The first course (vegetables) included the onion volcano.  I’ve got to try this at home!

This man had sharper knives than I’ve ever seen.  He has to cut the food to chopstick size and his knives slid right through everything, from the zucchini to the steak.  Here he’s stirring the chicken cubes he cut.

And now, the main course–our steaks.  It was so much fun to watch him cook and to smell everything, then have it served piping hot.


On Saturday, none of us wanted to do much of anything, so we relaxed at home.  I found an interesting lamp in the room where Ted and I sleep and asked La about it.  She said her mother made it for her.

La’s doll lamp.

Look what La’s mom used for the lamp base: a weighted Clorox bottle.  You never know what women put on under their clothes to look good.


Sunday was church day and it was special because it was Kyra’s last Sunday and she was scheduled to give a 20-minute talk to the congregation about her upcoming mission.  She had worked on the speech a lot before we arrived and she also spent several hours Friday night and Saturday polishing it and timing it so it would be just right.  The speaker ahead of her went over his allotted time, but Kyra was told to use her full twenty minutes anyway.  Her talk was excellent.  She has a gift for personalizing what she says and it’s always interesting to hear the personal side of people’s stories.  Church worked up an appetite, though, so when we got home, it was time for a snack.


At 4:00, we headed back to church for Kyra’s setting apart service.  This rite set her apart as a missionary and she will have to follow missionary rules from this point forward.  Only family and close friends attend the setting apart, and Ted and I were honored to be present.  I asked Jeff ahead of time if this was a photo op celebration or if it was reverent and without pictures.  He said “reverent” (no surprise to me), but I brought my phone along anyway.  After the prayers and congratulations, the man who conducted the service (I don’t remember his title) smiled at all of us and asked, “Does anyone want a commemorative photo?”  I produced my phone and he took a group picture of us.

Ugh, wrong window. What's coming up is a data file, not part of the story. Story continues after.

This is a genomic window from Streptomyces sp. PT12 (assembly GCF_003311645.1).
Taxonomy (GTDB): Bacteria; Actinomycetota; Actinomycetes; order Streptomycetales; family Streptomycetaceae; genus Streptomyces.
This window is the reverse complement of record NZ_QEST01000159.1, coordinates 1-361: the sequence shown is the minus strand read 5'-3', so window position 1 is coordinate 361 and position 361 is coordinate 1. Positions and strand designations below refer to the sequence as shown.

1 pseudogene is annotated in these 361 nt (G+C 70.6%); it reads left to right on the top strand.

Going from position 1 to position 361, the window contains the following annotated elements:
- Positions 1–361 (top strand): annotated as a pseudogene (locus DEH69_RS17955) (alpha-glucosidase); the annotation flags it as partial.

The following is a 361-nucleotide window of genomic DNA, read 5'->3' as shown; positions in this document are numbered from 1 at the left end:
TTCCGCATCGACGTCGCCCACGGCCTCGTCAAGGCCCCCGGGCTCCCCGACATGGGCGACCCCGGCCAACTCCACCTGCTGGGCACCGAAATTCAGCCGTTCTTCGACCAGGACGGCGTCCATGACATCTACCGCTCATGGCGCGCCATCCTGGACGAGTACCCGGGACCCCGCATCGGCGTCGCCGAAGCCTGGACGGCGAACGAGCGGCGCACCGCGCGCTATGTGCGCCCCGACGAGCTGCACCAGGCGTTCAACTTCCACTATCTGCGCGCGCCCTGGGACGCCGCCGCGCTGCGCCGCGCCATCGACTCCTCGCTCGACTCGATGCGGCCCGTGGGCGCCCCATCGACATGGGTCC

Knowing what a busy and important day this would be, La had a beef roast in the crockpot.  Combined with fresh seasonal corn on the cob, we had a delicious dinner and then sat around talking and playing games.

Sheephead has become a favorite of Zaque’s and Kyra’s.  They must have some Wisconsin blood in them.


At one point, we found ourselves talking about rewards and punishments parents use with their children.  Jeff’s family started talking about the “bucks” the kids used to get for good behavior that could be redeemed for privileges.  Naturally, that required digging out some souvenir bucks.

Zaque tried to duplicate the expression on his childhood 10-buck.

Kyra’s grown-up smile is the same as her little girl smile.

Alex is still in Peru, but we included his bucks in our discussion.  When she was little, Kari would have called these recollections “rememories.”  I’ve always liked that word.